Thursday, January 24, 2008

Duck Bites

I made these over the holidays, and forgot to post them. I wanted to play with duck, and I figured that wasn't a bad time. Note: this is not a recipe. It's little more than meat and cheese on a cracker. It just happens to be really good meat and cheese on a cracker.

I did use about two duck breasts for this. Well, maybe one and a half. Some of it might have been, um, tested by the chef beforehand. And afterward. You get the idea. Anyway, I scored the fat side of the duck in a diamond pattern and then put it in a skillet over medium-high heat. This is a pretty classic French technique. It allows for a lot of fat to render out, which can be used for all sorts of goodies. Just not this dish.

After the fat side was nice and brown, I flipped it over and cooked the other side. When it was done, I let it rest for a few minutes. When I started slicing it, the middle was a beautiful dark pink; maybe just a little above medium-rare. I think it was cooked just about perfectly. There was still a nice layer of fat around one side of each piece that worked beautifully with it.

Placed between the duck slices and the cracker was a slice of Wensleydale cheese. I even happened to have a brand with a picture of Wallace (of Wallce and Grommit fame) on top of the wax. To finish it all off was just a dab of a roasted chipotle and raspberry dressing that I picked up at the store. It added just a slight fruitiness and heat that set off everything nicely, adding a contrast that really made the dish. I think that had I added any more of it, the heat and the fruit would have overpowered the duck and the cheese. As it was, the balance was perfect.

Our friend Tim was over with his wife, and he polished off a lot of those. His wife tried one, but she wasn't used to duck, so that was more than enough for her. My wife and I finished off the rest. We offered some to the vegan that was helping our new landlord install some flooring, which is right about the point that we learned he was vegan. He declined. His loss.


I thought I'd take a moment to talk about roux (pronounced "roo"). It's one of the most basics of basics in western cooking, and in particular in recipes with French origins and/or influence. It's mostly used for adding thickness and richness to soups and sauces, but it can also be used for flavor.

In a nutshell, roux consists of equal weights of flour and clarified fat. Classically, the fat would be clarified butter, but it doesn't always have to be so. Before we get into hacking roux, let's talk about how to make it.

If you had access to a scale, I might have you weight out a few ounces (or grams) of butter, and then an equal weight of butter. But you probably don't, and that's okay. Scales are for bakers (such as myself), not necessarily for cooks. You can just start with a couple of tablespoons of butter. Clarified would be great, but if you only have whole butter, that's fine too. My one recommendation is that you at least use unsalted.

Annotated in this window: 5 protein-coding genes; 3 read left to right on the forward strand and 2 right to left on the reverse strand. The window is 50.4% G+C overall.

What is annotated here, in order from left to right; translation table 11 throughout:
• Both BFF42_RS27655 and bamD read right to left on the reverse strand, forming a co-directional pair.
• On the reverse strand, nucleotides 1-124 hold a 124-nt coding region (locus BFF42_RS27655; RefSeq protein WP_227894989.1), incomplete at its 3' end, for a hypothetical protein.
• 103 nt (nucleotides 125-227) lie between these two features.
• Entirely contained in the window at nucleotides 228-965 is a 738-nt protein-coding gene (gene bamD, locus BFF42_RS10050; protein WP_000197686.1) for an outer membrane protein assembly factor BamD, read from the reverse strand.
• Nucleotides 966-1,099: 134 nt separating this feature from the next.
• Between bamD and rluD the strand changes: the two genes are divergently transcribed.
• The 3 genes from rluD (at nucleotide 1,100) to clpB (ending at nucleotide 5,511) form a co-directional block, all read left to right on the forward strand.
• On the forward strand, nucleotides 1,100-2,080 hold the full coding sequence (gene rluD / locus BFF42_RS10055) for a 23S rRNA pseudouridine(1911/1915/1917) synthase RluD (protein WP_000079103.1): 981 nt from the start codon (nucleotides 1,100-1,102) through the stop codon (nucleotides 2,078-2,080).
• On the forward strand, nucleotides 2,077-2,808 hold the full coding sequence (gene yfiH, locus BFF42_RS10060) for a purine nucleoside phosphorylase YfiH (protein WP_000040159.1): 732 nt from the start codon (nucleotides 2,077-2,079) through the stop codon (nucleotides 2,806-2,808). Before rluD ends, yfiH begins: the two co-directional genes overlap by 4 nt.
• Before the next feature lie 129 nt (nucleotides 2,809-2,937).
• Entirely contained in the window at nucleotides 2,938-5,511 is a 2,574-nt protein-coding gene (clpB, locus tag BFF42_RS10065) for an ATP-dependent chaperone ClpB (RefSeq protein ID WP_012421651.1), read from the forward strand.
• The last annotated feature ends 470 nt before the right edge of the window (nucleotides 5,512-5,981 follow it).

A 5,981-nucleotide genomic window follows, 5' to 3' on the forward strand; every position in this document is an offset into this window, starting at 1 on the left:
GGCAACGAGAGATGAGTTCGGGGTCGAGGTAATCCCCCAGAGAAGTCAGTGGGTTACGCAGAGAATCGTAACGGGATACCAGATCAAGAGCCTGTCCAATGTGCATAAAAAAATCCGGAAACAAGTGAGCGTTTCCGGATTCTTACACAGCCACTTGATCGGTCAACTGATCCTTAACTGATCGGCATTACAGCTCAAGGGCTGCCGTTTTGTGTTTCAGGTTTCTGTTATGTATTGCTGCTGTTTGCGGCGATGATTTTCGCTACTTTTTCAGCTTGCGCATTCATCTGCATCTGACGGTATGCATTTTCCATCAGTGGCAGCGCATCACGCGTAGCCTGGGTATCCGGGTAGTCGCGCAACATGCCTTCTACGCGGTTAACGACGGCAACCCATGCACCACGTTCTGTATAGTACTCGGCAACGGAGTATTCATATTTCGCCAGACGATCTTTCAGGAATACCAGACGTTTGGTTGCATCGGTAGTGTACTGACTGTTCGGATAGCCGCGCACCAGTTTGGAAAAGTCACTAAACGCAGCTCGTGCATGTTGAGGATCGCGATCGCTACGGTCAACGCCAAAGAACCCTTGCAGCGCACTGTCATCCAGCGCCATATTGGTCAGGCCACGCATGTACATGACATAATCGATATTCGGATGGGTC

Melt the butter in a pan over medium heat and then sprinkle in a tablespoon or two of flour. Cake flour would be dandy, but all-purpose flour is fine too. Start with a smaller amount for now. You can always add more flour, but you can't take it away. Whisk it together until it forms sort of a paste. If it's thing enough that you could pour it, then it's too thin; add more flour. If it's thick enough that all of the flour won't mix in, then you've added too much. There are certainly uses for "thin roux" and "thick roux", but we won't cover them here.

Once you have the proper consistency, all that's left is to cook it to the right level of doneness. At the very least, you'll want to cook out that raw flour taste. Make sure to whisk occassionally as it cooks, so that it doesn't cook unevenly or burn on the bottom. If cooking out the raw cereal flavor is the furthest you go, it's called a white roux, or "roux blanc". If you take it to a slightly more tan color, it's called a blonde roux ("roux blond"). You can take it even further to a brown color that almost looks like milk chocolate ("roux brun").

These three are the most common types of roux. As the roux gets darker, the flavor increases, but the thickening power also decreases. There is another type of roux, typically seen in cajun cooking, called a black roux, or "roux noisette". It's not actually black, but it's close, with kind of a dark red tint to it. If it were completely black, it would be burned, and would add nothing in the way of flavor except for bitterness. But a proper roux noisette can add a deep flavor to cajun stews and gumbos that can't be found anywhere else. Unfortunately, it adds next to no thickening, but that's okay. Gumbo uses other ingredients for thickening.